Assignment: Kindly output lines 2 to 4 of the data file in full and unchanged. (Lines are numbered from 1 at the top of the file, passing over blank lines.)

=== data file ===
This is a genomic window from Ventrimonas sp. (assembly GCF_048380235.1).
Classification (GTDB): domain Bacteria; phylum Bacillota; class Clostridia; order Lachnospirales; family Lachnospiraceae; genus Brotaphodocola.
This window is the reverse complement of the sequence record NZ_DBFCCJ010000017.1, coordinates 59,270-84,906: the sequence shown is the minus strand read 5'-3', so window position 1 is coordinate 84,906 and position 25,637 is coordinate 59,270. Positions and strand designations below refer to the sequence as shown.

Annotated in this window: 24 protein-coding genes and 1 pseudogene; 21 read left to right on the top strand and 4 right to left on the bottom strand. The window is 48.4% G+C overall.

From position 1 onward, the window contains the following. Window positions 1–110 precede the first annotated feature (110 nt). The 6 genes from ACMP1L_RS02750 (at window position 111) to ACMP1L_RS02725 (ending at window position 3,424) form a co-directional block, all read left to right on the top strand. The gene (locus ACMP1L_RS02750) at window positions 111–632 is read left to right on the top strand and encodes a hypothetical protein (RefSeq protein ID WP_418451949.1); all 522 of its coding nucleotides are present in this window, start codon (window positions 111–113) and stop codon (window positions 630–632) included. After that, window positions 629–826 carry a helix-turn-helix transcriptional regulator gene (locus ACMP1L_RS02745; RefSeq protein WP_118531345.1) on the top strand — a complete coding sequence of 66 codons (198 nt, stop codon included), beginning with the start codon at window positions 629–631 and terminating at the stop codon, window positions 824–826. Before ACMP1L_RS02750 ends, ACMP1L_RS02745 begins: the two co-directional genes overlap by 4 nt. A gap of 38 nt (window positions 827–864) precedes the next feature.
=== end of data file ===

Classification (GTDB): domain Bacteria; phylum Bacillota; class Clostridia; order Lachnospirales; family Lachnospiraceae; genus Brotaphodocola.
This window is the reverse complement of the sequence record NZ_DBFCCJ010000017.1, coordinates 59,270-84,906: the sequence shown is the minus strand read 5'-3', so window position 1 is coordinate 84,906 and position 25,637 is coordinate 59,270. Positions and strand designations below refer to the sequence as shown.

Annotated in this window: 24 protein-coding genes and 1 pseudogene; 21 read left to right on the top strand and 4 right to left on the bottom strand. The window is 48.4% G+C overall.